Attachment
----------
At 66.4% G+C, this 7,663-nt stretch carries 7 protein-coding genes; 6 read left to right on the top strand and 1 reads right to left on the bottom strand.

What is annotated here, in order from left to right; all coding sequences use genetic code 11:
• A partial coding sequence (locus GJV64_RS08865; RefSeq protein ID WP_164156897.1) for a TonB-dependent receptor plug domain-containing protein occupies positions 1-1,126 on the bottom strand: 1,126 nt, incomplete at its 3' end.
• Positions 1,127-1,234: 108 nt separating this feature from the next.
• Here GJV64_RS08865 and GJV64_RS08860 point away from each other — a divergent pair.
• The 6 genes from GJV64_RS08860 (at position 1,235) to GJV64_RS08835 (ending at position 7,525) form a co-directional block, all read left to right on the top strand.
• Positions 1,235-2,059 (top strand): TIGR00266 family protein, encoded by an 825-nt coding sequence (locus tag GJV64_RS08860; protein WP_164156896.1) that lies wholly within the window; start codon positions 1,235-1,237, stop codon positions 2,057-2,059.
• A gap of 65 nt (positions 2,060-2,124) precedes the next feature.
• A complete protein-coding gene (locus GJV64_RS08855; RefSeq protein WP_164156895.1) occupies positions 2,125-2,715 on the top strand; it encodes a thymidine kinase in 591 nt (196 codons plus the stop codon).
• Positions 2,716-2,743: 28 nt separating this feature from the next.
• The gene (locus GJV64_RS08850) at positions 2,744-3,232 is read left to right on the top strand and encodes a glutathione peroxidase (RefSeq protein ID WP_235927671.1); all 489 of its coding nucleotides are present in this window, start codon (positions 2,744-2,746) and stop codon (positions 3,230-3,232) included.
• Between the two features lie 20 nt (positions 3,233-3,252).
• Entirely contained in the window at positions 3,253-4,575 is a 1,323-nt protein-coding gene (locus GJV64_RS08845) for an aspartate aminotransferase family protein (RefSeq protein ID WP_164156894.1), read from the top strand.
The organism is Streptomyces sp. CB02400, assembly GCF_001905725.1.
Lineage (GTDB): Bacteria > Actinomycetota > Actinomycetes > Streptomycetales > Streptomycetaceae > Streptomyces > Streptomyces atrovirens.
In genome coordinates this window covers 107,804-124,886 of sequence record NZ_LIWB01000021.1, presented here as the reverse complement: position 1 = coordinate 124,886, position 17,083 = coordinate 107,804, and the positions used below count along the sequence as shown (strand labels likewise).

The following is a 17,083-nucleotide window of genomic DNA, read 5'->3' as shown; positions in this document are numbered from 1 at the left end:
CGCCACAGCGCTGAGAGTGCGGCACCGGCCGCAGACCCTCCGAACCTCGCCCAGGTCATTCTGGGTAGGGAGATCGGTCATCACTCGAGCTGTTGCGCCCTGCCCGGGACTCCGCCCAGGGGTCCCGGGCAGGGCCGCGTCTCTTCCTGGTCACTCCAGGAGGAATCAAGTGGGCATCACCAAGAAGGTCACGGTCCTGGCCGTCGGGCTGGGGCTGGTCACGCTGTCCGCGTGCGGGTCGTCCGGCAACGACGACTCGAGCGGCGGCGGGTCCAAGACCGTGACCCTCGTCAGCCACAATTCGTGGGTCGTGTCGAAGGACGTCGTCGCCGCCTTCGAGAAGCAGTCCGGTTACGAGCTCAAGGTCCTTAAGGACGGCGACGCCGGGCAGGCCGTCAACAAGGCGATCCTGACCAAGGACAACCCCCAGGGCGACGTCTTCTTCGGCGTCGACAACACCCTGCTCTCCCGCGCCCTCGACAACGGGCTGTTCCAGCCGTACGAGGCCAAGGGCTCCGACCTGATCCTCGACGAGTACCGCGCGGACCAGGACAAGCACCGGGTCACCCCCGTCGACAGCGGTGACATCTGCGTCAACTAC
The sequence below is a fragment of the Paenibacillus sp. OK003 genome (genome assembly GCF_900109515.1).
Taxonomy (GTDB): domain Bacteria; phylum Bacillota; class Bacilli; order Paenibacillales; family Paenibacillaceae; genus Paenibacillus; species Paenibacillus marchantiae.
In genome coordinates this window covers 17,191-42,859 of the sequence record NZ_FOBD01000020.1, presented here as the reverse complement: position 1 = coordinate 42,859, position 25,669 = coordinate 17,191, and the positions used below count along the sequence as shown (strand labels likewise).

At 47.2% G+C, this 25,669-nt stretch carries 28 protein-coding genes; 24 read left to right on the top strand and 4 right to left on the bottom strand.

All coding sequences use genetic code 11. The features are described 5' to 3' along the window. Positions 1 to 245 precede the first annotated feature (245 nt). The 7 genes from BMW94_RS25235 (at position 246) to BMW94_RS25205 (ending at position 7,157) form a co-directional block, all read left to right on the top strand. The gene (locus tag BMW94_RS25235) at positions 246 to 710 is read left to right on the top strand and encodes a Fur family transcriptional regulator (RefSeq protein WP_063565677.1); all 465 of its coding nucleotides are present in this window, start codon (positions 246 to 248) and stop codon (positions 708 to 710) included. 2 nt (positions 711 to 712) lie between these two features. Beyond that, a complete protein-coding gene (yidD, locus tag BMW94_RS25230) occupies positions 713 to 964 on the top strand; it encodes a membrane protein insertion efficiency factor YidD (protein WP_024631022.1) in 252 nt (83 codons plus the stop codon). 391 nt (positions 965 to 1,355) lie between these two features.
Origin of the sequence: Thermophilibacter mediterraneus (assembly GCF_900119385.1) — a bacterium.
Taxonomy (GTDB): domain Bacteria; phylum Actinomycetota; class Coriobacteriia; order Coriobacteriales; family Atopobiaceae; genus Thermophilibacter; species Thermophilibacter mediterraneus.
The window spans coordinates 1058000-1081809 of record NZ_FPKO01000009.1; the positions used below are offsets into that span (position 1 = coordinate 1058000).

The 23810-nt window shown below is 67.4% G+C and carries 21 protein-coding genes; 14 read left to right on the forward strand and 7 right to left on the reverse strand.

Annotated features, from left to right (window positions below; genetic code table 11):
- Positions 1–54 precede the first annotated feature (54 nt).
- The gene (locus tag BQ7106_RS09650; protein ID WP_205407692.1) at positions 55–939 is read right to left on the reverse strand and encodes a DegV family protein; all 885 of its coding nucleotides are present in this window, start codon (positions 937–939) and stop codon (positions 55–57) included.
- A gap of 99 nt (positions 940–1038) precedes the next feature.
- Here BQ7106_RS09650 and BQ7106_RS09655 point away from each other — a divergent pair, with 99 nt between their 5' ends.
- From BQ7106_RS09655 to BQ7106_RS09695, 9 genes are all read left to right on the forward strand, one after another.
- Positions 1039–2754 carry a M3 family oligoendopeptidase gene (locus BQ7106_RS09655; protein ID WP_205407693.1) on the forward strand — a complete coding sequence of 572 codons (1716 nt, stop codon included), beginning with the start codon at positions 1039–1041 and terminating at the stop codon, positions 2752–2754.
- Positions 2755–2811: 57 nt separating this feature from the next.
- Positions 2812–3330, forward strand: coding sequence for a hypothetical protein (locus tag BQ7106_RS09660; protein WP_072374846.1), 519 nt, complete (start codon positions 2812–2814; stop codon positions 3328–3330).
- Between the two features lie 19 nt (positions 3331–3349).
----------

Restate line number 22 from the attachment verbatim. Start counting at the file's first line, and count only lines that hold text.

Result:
At 47.2% G+C, this 25,669-nt stretch carries 28 protein-coding genes; 24 read left to right on the top strand and 4 right to left on the bottom strand.